Adopting a healthy lifestyle, in terms of diet and exercise, is especially important for cancer patients in reducing stress, minimizing side effects, and boosting energy levels to power through treatment and recovery.
Exercise has been shown to improve quality of life and functionality for cancer patients and survivors, if done safely. Here are some tips.
People with diabetes are at higher risk for some, but not all, forms of cancer. The relationship between the two diseases is complex and surrounded with unanswered questions. The strongest links are for cancers of the liver, pancreas, and endometrium, which are twice as likely to occur in people with Type 2 diabetes, according to … Continued
For many brain tumor patients, surgery is an important step in the treatment process. While recovering from brain surgery can be a difficult process, your care team will help support you through treatment and guide you through the recovery process. Once a patient is cleared by their care team for walking after brain surgery, light … Continued
Patients with metastatic colorectal cancer may be able to lower the risk of the disease worsening, and improve their chances of survival, if they engage in moderate daily exercise, according to new research by Dana-Farber investigators. The results of the research, presented at the American Society of Clinical Oncology’s Gastrointestinal Cancer Symposium, contradict the widespread … Continued
By Sandy Cassanelli Finding out I had breast cancer in 2013 was very hard; learning two years later that my cancer was metastatic was even more distressing. But both times, exercise helped me face my situation. I was in the best shape of my life when I was diagnosed at age 36. I was running, … Continued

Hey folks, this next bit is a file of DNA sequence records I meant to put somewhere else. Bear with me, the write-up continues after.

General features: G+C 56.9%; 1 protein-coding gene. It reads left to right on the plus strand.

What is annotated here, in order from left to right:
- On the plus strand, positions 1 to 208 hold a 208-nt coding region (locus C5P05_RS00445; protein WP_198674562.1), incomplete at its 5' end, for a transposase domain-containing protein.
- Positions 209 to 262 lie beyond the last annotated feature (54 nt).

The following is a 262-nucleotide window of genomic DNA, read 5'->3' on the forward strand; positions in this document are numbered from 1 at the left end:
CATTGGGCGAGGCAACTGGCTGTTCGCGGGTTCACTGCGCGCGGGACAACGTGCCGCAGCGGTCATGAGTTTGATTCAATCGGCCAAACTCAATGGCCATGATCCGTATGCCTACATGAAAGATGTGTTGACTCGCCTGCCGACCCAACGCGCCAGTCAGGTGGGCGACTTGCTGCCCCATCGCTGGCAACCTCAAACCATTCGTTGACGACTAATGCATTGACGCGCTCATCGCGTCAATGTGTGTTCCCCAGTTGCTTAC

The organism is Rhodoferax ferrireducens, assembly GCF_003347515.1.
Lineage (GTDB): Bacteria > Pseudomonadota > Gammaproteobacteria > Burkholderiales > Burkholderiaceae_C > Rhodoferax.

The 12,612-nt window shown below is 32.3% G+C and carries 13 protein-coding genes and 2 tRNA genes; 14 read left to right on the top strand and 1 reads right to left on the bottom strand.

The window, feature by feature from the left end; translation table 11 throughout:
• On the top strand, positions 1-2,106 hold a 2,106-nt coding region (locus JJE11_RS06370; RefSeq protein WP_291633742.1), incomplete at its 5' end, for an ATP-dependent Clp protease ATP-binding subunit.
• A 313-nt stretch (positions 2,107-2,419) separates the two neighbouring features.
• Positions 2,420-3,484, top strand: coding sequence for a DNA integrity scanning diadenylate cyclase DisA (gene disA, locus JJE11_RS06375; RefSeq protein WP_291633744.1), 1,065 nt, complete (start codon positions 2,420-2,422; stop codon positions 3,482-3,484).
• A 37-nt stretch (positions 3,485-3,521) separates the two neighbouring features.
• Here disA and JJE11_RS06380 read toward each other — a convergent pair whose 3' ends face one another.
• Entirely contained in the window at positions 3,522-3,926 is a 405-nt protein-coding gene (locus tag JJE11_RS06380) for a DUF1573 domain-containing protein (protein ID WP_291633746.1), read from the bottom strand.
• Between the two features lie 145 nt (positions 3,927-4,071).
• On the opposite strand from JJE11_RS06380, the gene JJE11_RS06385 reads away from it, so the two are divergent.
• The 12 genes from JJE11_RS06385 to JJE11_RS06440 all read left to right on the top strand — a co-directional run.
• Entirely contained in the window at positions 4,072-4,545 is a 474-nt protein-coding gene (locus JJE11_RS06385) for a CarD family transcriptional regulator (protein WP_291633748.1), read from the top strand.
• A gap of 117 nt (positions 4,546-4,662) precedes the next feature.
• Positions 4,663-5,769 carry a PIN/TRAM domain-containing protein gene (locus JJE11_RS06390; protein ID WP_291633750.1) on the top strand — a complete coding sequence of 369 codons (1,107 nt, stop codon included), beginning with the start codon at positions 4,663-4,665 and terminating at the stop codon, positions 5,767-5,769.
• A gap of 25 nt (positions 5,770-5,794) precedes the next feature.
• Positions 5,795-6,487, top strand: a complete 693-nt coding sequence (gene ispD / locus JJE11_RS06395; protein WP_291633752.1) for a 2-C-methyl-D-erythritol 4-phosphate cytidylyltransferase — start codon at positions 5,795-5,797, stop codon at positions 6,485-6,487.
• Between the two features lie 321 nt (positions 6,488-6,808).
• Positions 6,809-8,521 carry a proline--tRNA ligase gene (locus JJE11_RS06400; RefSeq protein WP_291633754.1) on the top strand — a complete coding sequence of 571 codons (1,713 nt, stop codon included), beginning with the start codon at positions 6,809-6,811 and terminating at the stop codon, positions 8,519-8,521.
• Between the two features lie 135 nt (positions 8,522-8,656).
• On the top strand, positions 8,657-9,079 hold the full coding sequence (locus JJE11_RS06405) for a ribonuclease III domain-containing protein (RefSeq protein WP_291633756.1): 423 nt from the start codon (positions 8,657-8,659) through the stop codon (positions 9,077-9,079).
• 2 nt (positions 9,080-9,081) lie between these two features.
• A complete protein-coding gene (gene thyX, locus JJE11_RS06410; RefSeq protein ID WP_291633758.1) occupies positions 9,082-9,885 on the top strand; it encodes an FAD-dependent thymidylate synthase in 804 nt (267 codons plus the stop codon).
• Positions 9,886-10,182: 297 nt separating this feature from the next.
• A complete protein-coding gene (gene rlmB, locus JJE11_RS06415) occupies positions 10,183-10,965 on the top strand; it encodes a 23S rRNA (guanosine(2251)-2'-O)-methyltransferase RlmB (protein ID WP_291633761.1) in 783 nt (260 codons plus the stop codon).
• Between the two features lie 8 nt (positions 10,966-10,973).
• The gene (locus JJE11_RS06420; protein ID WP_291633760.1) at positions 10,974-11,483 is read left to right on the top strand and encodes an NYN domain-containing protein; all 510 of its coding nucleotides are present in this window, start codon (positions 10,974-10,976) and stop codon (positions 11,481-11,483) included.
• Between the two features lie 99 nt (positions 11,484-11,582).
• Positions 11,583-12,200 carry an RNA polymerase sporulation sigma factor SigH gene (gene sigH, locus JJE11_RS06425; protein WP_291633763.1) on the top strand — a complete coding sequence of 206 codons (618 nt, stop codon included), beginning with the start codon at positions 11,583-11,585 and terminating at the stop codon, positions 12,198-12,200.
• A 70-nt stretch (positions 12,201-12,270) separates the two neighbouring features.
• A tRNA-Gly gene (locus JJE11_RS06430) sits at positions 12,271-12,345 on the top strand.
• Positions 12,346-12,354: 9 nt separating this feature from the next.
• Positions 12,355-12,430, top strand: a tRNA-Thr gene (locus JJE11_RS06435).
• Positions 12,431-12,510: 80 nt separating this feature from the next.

If you’re 69 and diagnosed with pancreatic cancer, what do you do? For John Barrett, the answer was easy: become a certified physical trainer. But as Barrett and Nancy Campbell, exercise physiologist at Dana-Farber, both point out, you don’t need to be an exercise zealot to incorporate exercise into your life. “Exercise needs to be … Continued
This much is known: A sedentary lifestyle raises the risk of cancer, while physical activity – even moderate exercise – can reduce the risk not only of developing cancer but having a recurrence following treatment. What’s not so clear is exactly why. “It’s still a little unknown,” says Jeffrey Meyerhardt, MD, MPH, co-director of Dana-Farber’s … Continued
During cancer treatment, patients may face side effects like fatigue, insomnia, anxiety and neuropathy. While some patients may seek additional medication to combat these symptoms, exercise is an excellent pill-free alternative. Dana-Farber exercise physiologist Nancy Campbell, MS, recently answered questions during a live chat on exercising during and after cancer treatment. Campbell discussed ways to … Continued
For many patients treated with chemotherapy, peripheral neuropathy can be an uncomfortable and sometimes dangerous side effect. The condition, which includes tingling or loss of sensation in the arms or legs, can increase risk for falls and fall-related injuries. To help prevent and ease these problems, Dana-Farber exercise physiologist Nancy Campbell, MS, recommends patients use … Continued
Dana-Farber Cancer Institute’s Jennifer Ligibel, MD, recently partnered with CancerConnect to answer questions about breast cancer, exercise and diet. Ligibel is an oncologist with the Susan F. Smith Center for Women’s Cancers at Dana-Farber. Q: I am currently on maintenance treatment for breast cancer and I need to lose weight. Do you have any tips … Continued
By Nancy Campbell, MS Cancer-related fatigue is one of the most common complaints among cancer patients and survivors. This type of weariness, which typically occurs during treatment or in the first year after, is particularly difficult because it can last for long periods of time and doesn’t go away after sleep or rest. A growing … Continued
by Nancy Campbell, MS “How soon can I start exercising after I start cancer treatment?” It’s a question I hear often from patients who visit me for a fitness consult or class at Dana-Farber. My answer? “As soon as possible.” While it may seem counterintuitive, exercise offers key benefits for cancer patients – even those … Continued
If you think a cancer diagnosis automatically means you’ll need to get plenty of bed rest and avoid activity, think again. A host of medical studies show that exercise can not only reduce the chances of developing cancer, it’s also safe during and after cancer treatment, helping improve quality of life, increase energy levels, and … Continued